Dubai to facilitate African growth

22 April 2014

The emirate will act as a gateway for investment flows for the region

African markets are an increasingly important focus for global businesses today. The continent is home to some of the world’s fastest-growing economies and offers the highest risk-adjusted returns on foreign direct investment among emerging economies.

With an economic future driven by a young workforce of consumers, entrepreneurs and business people, mining and oil are big industries, but infrastructure investment and the consumer market also hold major potential for growth. The Dubai Chamber of Commerce & Industry (DCCI) has been working to enhance trade and commercial ties across Africa for several years, and that is the reason why we have organised the Africa Global Business Forum 2013, held under the patronage of Sheikh Mohammed bin Rashid al-Maktoum, vice-president and prime minister of the UAE and ruler of Dubai.

Growing ties

Examining five key sectors – agribusiness, trade, logistics, finance and tourism – the business forum will highlight the growing ties between the UAE and the African continent. A good example of this is Dubai’s non-oil trade, which has expanded considerably from AED10.6bn ($2.9bn) in 2002 to AED84.8bn in 2011. This is a rise of 700 per cent, fuelled by Africa’s growing populations and affluent middle classes.

Estimated to be about 313 million, Africa’s middle classes are driving demand for consumer goods and products, international brands, electrical goods and technology. At the same time, 70 per cent of its population is under 35, which is also helping to power further economic development and diversification.

The Washington-based IMF has predicted that no other continent will grow more strongly over the coming years than Africa. At the same time, governments across Africa are working to improve the business climate, which can only serve to strengthen its investment potential.

Despite all the positives, some investors still view business opportunities in the continent with caution, given the various challenges and obstacles that exist there. These vary widely from country to country, and it is difficult, if not naive, to treat doing business in Africa in one uniform way. The continent is home to 54 different sovereign states, each with uneven development, numerous small markets, and varied practices and regulations. One approach is to segment the continent regionally, which its policymakers encourage, and where Africa’s regional economic communities have either established free trade areas or are working towards it.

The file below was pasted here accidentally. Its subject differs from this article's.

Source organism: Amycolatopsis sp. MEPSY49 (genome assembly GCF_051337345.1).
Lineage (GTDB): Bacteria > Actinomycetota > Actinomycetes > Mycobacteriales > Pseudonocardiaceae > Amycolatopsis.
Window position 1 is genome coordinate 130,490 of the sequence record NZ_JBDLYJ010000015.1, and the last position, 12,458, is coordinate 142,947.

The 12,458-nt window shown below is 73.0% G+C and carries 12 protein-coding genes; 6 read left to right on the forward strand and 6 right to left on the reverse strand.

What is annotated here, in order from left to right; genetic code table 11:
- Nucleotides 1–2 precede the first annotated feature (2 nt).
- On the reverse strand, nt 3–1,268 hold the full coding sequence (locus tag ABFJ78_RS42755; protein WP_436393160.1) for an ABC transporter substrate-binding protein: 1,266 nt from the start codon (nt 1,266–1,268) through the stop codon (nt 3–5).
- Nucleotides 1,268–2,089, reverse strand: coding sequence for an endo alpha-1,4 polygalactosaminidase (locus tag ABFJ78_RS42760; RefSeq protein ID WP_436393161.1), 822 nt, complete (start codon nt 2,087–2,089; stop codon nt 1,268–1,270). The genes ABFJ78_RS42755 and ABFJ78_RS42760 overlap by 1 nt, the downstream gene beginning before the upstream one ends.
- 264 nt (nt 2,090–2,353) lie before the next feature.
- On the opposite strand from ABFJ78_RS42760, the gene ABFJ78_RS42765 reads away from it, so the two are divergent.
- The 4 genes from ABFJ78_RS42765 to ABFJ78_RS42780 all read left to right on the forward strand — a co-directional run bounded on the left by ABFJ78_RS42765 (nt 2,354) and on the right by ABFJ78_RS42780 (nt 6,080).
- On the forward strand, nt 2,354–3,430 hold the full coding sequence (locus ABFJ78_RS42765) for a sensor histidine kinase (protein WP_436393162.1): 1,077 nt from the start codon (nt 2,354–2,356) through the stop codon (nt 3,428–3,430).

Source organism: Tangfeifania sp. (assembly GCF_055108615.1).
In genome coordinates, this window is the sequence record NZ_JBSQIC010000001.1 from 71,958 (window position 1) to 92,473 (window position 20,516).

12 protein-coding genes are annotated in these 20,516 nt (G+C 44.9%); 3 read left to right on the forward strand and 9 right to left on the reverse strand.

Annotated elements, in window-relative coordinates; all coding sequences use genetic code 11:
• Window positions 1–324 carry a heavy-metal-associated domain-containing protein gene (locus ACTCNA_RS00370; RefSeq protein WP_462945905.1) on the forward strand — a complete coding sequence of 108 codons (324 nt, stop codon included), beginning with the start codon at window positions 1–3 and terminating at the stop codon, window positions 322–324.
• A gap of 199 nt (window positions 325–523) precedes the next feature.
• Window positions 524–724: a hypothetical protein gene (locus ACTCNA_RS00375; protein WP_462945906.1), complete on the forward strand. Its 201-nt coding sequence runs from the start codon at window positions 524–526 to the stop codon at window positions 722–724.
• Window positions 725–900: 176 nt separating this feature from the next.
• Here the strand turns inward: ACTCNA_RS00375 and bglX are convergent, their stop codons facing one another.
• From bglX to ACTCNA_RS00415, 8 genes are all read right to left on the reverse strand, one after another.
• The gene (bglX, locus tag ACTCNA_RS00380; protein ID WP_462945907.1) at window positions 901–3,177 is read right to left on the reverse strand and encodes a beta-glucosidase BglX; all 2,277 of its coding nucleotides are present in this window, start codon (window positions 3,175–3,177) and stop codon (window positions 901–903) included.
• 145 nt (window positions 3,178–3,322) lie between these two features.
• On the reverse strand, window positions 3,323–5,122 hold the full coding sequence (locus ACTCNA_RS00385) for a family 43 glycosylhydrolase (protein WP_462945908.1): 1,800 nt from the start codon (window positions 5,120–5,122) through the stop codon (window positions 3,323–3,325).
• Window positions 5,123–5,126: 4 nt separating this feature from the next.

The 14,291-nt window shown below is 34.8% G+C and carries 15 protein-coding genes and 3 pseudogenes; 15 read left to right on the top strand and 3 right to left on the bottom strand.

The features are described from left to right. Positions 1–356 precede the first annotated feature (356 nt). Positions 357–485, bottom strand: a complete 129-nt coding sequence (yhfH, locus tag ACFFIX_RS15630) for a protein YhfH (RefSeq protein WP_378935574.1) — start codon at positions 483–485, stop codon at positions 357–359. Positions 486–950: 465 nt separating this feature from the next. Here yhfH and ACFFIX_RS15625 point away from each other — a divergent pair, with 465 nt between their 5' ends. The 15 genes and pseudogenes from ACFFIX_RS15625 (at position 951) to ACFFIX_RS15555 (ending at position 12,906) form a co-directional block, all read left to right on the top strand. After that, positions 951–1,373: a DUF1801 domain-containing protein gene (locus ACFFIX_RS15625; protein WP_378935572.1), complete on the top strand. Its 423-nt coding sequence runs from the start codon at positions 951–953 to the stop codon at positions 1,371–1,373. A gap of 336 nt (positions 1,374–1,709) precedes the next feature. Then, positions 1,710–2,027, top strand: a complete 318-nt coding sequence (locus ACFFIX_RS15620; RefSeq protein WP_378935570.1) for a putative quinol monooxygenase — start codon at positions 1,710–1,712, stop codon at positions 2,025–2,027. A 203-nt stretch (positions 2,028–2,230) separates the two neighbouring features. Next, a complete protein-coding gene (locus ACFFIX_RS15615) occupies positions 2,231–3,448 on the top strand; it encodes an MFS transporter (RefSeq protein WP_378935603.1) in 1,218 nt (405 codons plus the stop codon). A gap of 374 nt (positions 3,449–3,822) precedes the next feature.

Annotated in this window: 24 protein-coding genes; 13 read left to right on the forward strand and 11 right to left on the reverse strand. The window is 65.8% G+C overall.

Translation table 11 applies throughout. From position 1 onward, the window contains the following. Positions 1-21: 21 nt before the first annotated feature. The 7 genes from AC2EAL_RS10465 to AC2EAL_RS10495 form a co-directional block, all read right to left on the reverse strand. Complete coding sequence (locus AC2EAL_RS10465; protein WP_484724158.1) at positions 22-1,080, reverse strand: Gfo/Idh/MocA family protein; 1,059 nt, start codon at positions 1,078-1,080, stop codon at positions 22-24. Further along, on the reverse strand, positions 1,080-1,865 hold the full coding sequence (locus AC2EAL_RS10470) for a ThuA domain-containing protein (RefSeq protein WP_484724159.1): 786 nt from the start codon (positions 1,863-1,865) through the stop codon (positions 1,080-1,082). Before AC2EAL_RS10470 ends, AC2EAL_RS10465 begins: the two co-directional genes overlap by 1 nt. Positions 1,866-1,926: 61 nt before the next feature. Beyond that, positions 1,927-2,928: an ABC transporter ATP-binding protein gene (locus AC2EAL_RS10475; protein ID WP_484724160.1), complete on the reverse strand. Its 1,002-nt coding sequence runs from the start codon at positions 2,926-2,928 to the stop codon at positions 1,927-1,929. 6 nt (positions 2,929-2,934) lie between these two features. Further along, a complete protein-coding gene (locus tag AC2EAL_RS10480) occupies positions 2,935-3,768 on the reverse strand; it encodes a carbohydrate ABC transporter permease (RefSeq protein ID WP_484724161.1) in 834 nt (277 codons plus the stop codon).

Global firms looking to operate in Africa are well advised to use Dubai as a stable and secure base from which to operate

With regards to the role Dubai can play in Africa, I see the emirate as a gateway to trade and investment flows into and out of the continent. Historically, Dubai has always been a major transit point for goods and trade from Africa to the rest of the world and vice versa, and this is a role that we are seeking to build on over the coming years.

Global firms looking to do business in Africa are well advised to use Dubai as a stable and secure base from which to operate. The city’s extensive infrastructure and modern banking, financial and legal systems offer good protection for investors and facilitate the ease of doing business. There are a number of successful global companies doing just this, including Switzerland’s Nestle, Louis Dreyfus, one of the world’s largest commodity traders, and MiDCOM Group, the largest Nokia distributor in the Middle East and Africa region, all of which base their Africa offices in Dubai. At the same time, African entrepreneurs seeking expansion into European, Asian and the US markets can use Dubai as a base for all the same benefits as global firms seeking a base for their African operations.

Already, a number of UAE companies have been major players in Africa for some time. DP World has had a presence in the continent since 2000, and now runs the port of Dakar in Senegal and port operations in Djibouti, Algeria and Mozambique. Meanwhile, telecoms firm Etisalat has stakes in Atlantique Telecom, which operates in about six countries in West Africa, as well as Tanzania’s Zantel and Sudan’s fixed line operator Canar. These companies are proving that business opportunities exist across Africa for foreign investors, and we hope that through the upcoming Africa Global Business Forum we can encourage more.

Key sectors

Through the forum, we will be focusing on the key sectors that have major potential for investment in Africa and room for business synergies with companies in Dubai and across the emirates. Take, for instance, agribusiness; it has the potential to drive the continent’s development since agriculture remains by and large the biggest employer in Africa. The UAE imports more than 80 per cent of its food, spending AED25.5bn on food imports in 2010. Dubai has more than 13,500 food establishments and imports food from more than 150 countries.

Looking ahead, DCCI’s commitment to Africa will not end with the conclusion of the business forum. Over the next three to five years, we will be encouraging more investment and two-way business flows by opening overseas offices in key locations across Africa. Our first such office, which is in the final stages of preparation, will open in Addis Ababa in Ethiopia. In terms of our commitment to the continent, we are serious in our focus and are looking to the long term for joint prosperity.

Hamad Buamim is the director-general of the Dubai Chamber of Commerce & Industry.

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